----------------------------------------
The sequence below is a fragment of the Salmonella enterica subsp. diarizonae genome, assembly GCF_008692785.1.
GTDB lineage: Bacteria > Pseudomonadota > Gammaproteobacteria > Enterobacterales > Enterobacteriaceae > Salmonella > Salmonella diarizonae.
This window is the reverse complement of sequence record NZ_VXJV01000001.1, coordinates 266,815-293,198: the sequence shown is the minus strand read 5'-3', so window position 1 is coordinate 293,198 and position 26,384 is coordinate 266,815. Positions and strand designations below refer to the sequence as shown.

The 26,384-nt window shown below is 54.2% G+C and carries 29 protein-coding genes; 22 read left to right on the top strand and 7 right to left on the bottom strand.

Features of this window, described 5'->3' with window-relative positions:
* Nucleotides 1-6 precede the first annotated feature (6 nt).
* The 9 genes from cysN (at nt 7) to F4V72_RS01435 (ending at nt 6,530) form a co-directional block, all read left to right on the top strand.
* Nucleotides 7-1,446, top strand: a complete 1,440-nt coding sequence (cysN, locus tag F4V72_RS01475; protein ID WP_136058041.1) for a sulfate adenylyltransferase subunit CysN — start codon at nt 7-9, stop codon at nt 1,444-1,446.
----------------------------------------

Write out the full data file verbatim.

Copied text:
The sequence below is a fragment of the Salmonella enterica subsp. diarizonae genome, assembly GCF_008692785.1.
GTDB lineage: Bacteria > Pseudomonadota > Gammaproteobacteria > Enterobacterales > Enterobacteriaceae > Salmonella > Salmonella diarizonae.
This window is the reverse complement of sequence record NZ_VXJV01000001.1, coordinates 266,815-293,198: the sequence shown is the minus strand read 5'-3', so window position 1 is coordinate 293,198 and position 26,384 is coordinate 266,815. Positions and strand designations below refer to the sequence as shown.

The 26,384-nt window shown below is 54.2% G+C and carries 29 protein-coding genes; 22 read left to right on the top strand and 7 right to left on the bottom strand.

Features of this window, described 5'->3' with window-relative positions:
* Nucleotides 1-6 precede the first annotated feature (6 nt).
* The 9 genes from cysN (at nt 7) to F4V72_RS01435 (ending at nt 6,530) form a co-directional block, all read left to right on the top strand.
* Nucleotides 7-1,446, top strand: a complete 1,440-nt coding sequence (cysN, locus tag F4V72_RS01475; protein ID WP_136058041.1) for a sulfate adenylyltransferase subunit CysN — start codon at nt 7-9, stop codon at nt 1,444-1,446.